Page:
Would you buy a Snapdragon 765 5G Pixel 5?

Do you care which processor is inside your smartphone? An insider tip this week suggested that the next Google smartphone, the Google Pixel 5, will work with a Qualcomm Snapdragon 765. For some users, that's a big deal – but why? Let's take a peek at what that piece of hardware is, what it'll do, and why it might be the make-or-break point for prospective consumers.

The first Google Pixel smartphone used a Qualcomm Snapdragon 821. The Pixel 2 used a Snapdragon 835, and the Pixel 3 used a Snapdragon 845. Those were all the top-tier Qualcomm mobile processors of their day.

With the release of the Google Pixel 3a, Google sold a significantly cheaper smartphone with a lower-tier processor. That device used the Qualcomm Snapdragon 670. The processor was less powerful than the Pixel 3, but more powerful than the Pixel 2... sorta. It's not as simple as a single metric, as these processors aren't just implemented for one feature.

If Google were to continue to release top-tier Pixel devices with the most high-end Qualcomm processors with the Pixel 5, they'd pick another Snapdragon 800-series SoC. In this case, Google's only choice would be the Snapdragon 865.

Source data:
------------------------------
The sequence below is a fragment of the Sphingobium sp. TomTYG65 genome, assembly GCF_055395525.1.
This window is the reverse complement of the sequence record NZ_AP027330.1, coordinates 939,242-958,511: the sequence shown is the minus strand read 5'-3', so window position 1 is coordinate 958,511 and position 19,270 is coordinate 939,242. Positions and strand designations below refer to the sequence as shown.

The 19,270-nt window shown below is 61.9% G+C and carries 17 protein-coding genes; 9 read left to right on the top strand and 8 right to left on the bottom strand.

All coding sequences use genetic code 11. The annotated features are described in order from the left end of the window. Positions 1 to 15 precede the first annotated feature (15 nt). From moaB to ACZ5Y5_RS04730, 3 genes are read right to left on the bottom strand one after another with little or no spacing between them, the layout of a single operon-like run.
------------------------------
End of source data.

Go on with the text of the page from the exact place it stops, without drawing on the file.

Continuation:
There are two keys here, and both have to do with some confusing moves made by Qualcomm. One is in the fabrication process. The Snapdragon 865 uses a TSMC N7P 7nm fabrication process, while the Snapdragon 765G (assuming we're using the G) works with the Samsung EUV-based 7nm fabrication. It's likely the 765G will have better power efficiency – and potentially far better battery life – than the 865.

The Snapdragon 765 has an integrated 5G modem, where the 800 series does not. The price-to-value ratio of the 765 appears to be better than that of the 865. It could just be that we've reached a point at which it's recognized that we can do everything we need to do on a phone without pushing the processor tech as far as it can possibly advance every single season.

If we look at the potential price structure for the Google Pixel 5 and see that it's all significantly lower than the most expensive phones on the market, it's clear that Google's ready to adjust to our changing world.